Over ten years of leadership and receiving over US$16 billion in Foreign Direct Investment (FDI) and millions of dollars from development partners, President Ellen Johnson Sirleaf is grappling with building a vibrant economy.
Though the President and her lieutenants usually boast of tremendous increase in the country’s national reserve since taking office in 2006; however, things have not been favorable as a result of some shocks that the economy continues to experience.
In her annual message to the Legislature on the state of the Republic yesterday, President Sirleaf, a Harvard trained economist, said that as a result of the crisis, the government will be unable to meet the targeted level of public sector investment that is required to meet its obligation to ongoing infrastructure projects and new priorities that are essential for the country’s economic diversification goals.
President Sileaf said as a result of weak revenue performance, total expenditure in the FY15/16 budget of US$622.7 million is expected to be reduced by 11.2 percent to US$552.8 million, representing potential cutbacks from all entities while avoiding cuts in compensation and other economic and social services’ expenditures.
The implication, she said, “is that we will be unable to meet the targeted level of public sector investment that is required to meet our obligation to ongoing infrastructure projects and new priorities that are essential for our economic diversification goals.”
She did not name some of the projects that would be affected by the situation.
“About two months ago, we were compelled to draw the attention of the nation to the ailing state of the economy influenced largely by exogenous factors, including the outbreak of a deadly disease and the precipitous decline in our traditional exports of iron ore and rubber,” she said.
She said the economy is under severe stress, adding: “We are in difficult times. As we all recognize, this situation is causing hardship for many ordinary Liberians.”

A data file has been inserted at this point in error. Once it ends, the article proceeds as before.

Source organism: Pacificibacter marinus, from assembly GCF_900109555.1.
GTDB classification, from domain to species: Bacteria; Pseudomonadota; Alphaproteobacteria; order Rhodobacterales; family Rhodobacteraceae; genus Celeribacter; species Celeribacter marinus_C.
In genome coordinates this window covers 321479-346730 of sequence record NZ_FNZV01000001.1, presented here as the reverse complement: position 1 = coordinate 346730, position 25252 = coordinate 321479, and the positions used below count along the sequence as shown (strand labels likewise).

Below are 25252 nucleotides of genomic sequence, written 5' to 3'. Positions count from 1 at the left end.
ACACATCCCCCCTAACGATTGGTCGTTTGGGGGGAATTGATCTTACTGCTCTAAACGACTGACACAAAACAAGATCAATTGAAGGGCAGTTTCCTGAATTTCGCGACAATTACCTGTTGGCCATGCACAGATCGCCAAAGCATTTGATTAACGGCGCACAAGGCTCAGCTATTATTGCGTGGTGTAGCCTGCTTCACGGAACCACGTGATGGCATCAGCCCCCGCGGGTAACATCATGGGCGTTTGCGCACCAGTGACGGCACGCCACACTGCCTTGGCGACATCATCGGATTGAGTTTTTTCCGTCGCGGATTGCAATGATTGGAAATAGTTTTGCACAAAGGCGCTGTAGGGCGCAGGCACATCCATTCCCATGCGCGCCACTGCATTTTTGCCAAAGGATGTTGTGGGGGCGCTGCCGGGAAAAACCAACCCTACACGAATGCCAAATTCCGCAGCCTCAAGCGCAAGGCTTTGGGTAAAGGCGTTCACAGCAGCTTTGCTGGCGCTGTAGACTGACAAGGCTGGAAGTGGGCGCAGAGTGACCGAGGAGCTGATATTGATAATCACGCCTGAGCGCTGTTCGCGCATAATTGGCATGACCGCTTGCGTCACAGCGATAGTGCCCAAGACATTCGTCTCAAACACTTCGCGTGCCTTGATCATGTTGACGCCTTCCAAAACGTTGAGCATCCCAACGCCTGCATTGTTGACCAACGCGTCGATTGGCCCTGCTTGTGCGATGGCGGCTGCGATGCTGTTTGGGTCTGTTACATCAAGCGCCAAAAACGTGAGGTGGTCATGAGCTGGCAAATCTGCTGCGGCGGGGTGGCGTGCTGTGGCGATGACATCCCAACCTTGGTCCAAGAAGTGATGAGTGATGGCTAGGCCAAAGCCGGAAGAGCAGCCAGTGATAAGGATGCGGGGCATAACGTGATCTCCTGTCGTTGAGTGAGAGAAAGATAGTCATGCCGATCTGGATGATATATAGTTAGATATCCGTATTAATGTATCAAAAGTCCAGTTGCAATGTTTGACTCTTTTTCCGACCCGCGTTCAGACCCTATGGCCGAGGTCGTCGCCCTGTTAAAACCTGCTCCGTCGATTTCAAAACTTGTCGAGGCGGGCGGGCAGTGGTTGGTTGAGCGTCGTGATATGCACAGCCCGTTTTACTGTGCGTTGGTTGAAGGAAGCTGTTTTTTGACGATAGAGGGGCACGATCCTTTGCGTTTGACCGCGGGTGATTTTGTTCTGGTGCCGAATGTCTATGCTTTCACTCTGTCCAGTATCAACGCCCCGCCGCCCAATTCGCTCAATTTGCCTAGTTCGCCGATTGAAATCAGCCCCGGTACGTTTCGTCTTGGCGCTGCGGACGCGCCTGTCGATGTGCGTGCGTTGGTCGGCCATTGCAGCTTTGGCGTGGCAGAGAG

Meanwhile, numerous calls for the Government of Liberia to empower farmers and increase its support to the agriculture sector over the years appear to have gone unheeded. Budgetary support to the sector has been consistently dominated by donor support, with GOL contribution only 1% of its own money.
Vice President Joseph N. Boakai recently said in Nimba that Cote d’Ivoire is the only member state of the Mano River Union (MRU) whose economy is currently doing well under the global economic crisis. According to him, this is because of that country’s serious investment and involvement in agricultural activities.
Near the end of her speech, President Sirleaf proffered to the Legislature “a number of measures… to see us through yet another cyclical flow of the changing conditions of the global economy.” Among these measures, the President outlined the need to:
– Provide a guarantee of US$15 Million to commercial banks for loans to finance operations in the rubber sector under Sector Restructuring Plan that ensures debt settlement and value addition for farms of not less than 100 acres;
– Provide Guarantee of US$2 million to commercial banks for loans small Liberian Businesses that require no more the US$50 thousand for commercial activities;
– Revise Revenue and Investment Codes to protect local manufacturers;
– Expand duty free on all agricultural machinery and farm inputs;
– Restrict duty free privileges;
– Enforce the law restricting certain businesses reserved for Liberians
Liberia obtained the cancellation of an external debt burden of US$4.9 billion under the Heavily Indebted Poor Countries (HIPC) Initiative, President Sirleaf said.
However, the foundation of economic diversification already set in place by the administration could not fully absorb unexpected shocks that affect the economy.
In addition to the global economy shocks, she said Foreign Direct Investment into the economy has been adversely affected by land and labor related disputes. To date, an estimated US$4.2 billion has been operationalized to create jobs, improve infrastructure and generate revenue.
In addition to the perpetual budget shortfalls, the Liberian economy has experienced three shocks since 2006. The first shock grew out of the 2008 global financial crisis which slowed the pace of investment resulting in a GDP decline to 5.1 percent in 2009.
President Sirleaf said that despite this shock, the economy grew by 8.7 percent in 2013.
The second shock, which threatened lives and livelihoods of Liberians, collapsing the health sector and paralyzing the economy, came from the Ebola Virus Disease (EVD) in 2014. “This was concomitant with the third shock – a sharp decline in global prices of our two main exports: iron ore and rubber.
“As a result, real GDP growth plummeted from an original forecast of 5.9 percent to 0.7 percent in 2014,” she added.
The President admitted that the economy continued to experience suppressed growth in 2015 owing not only to falling prices of “our prime export commodities and the effects of the Ebola Virus outbreak but also to the ongoing drawdown of the United Nations Mission in Liberia (UNMIL), which mainly affected the services sector.”
Consequently, she said the GDP declined further to 0.3 percent in 2015, compared to the original forecast of 6.8 percent.